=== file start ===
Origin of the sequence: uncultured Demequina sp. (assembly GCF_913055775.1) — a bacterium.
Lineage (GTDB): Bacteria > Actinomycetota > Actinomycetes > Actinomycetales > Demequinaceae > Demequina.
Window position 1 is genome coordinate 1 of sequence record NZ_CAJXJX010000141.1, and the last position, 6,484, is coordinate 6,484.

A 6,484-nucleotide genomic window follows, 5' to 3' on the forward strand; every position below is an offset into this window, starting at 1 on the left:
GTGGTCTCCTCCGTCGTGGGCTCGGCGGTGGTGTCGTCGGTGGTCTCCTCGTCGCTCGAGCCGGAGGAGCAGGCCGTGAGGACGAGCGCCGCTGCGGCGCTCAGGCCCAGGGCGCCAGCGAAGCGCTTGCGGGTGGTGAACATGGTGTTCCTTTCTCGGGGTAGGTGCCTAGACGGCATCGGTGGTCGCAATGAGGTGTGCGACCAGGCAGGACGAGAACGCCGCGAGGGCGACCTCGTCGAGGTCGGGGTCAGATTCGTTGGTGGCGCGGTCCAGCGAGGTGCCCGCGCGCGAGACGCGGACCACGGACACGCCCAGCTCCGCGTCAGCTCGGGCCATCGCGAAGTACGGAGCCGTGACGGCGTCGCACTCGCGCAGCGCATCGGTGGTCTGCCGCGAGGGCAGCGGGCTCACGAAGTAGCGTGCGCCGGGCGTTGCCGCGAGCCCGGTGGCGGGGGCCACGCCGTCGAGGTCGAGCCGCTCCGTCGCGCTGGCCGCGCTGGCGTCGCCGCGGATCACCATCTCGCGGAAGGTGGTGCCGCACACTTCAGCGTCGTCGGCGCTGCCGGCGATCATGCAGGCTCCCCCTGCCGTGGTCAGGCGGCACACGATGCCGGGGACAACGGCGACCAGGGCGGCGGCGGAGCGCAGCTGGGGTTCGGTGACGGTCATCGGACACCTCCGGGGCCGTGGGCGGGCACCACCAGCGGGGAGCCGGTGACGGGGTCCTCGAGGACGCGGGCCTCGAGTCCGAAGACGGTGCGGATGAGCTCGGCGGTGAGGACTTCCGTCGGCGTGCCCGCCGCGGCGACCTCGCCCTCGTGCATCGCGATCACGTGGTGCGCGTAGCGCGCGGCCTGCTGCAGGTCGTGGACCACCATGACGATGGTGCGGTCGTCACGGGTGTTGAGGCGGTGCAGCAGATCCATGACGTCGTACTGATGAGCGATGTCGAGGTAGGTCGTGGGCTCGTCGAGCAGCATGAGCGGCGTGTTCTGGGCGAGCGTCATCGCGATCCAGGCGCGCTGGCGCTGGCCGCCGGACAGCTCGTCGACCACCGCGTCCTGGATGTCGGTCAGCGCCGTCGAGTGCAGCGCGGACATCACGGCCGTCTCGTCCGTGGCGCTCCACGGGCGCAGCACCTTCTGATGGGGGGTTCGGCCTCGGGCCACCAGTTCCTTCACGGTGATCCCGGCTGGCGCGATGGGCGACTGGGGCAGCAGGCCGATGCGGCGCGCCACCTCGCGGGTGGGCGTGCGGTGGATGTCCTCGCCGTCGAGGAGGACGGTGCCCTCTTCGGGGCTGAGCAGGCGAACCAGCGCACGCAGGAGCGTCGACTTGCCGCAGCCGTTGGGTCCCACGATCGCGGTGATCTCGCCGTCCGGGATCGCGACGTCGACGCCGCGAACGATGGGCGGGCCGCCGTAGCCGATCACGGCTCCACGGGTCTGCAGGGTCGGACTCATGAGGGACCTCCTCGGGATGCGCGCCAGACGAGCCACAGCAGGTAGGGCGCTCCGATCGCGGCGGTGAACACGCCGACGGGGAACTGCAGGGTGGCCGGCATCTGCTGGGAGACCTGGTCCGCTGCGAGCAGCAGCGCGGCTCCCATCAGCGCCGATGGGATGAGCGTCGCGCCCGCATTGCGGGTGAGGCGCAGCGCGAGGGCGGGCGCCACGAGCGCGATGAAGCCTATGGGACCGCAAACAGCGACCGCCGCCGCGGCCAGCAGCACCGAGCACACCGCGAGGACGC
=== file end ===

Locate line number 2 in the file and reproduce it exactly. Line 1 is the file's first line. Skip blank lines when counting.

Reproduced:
Lineage (GTDB): Bacteria > Actinomycetota > Actinomycetes > Actinomycetales > Demequinaceae > Demequina.